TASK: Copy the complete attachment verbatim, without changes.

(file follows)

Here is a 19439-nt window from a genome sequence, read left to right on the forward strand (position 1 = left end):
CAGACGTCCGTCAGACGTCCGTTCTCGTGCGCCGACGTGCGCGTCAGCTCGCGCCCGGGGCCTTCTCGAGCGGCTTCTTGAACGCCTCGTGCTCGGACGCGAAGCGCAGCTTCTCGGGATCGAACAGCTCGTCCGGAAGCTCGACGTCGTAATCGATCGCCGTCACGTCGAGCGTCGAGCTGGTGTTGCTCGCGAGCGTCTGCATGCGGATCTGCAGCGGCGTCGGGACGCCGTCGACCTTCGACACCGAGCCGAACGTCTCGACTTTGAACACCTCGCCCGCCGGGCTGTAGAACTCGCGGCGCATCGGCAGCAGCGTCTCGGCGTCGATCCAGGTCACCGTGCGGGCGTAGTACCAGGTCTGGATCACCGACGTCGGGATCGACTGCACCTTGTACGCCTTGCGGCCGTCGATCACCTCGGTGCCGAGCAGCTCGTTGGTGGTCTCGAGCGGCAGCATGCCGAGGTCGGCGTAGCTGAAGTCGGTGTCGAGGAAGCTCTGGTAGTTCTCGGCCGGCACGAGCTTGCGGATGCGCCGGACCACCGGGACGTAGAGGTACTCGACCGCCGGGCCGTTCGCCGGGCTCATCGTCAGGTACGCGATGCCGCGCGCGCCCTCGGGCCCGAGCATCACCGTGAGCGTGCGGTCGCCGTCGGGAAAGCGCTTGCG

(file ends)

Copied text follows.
Here is a 19439-nt window from a genome sequence, read left to right on the forward strand (position 1 = left end):
CAGACGTCCGTCAGACGTCCGTTCTCGTGCGCCGACGTGCGCGTCAGCTCGCGCCCGGGGCCTTCTCGAGCGGCTTCTTGAACGCCTCGTGCTCGGACGCGAAGCGCAGCTTCTCGGGATCGAACAGCTCGTCCGGAAGCTCGACGTCGTAATCGATCGCCGTCACGTCGAGCGTCGAGCTGGTGTTGCTCGCGAGCGTCTGCATGCGGATCTGCAGCGGCGTCGGGACGCCGTCGACCTTCGACACCGAGCCGAACGTCTCGACTTTGAACACCTCGCCCGCCGGGCTGTAGAACTCGCGGCGCATCGGCAGCAGCGTCTCGGCGTCGATCCAGGTCACCGTGCGGGCGTAGTACCAGGTCTGGATCACCGACGTCGGGATCGACTGCACCTTGTACGCCTTGCGGCCGTCGATCACCTCGGTGCCGAGCAGCTCGTTGGTGGTCTCGAGCGGCAGCATGCCGAGGTCGGCGTAGCTGAAGTCGGTGTCGAGGAAGCTCTGGTAGTTCTCGGCCGGCACGAGCTTGCGGATGCGCCGGACCACCGGGACGTAGAGGTACTCGACCGCCGGGCCGTTCGCCGGGCTCATCGTCAGGTACGCGATGCCGCGCGCGCCCTCGGGCCCGAGCATCACCGTGAGCGTGCGGTCGCCGTCGGGAAAGCGCTTGCG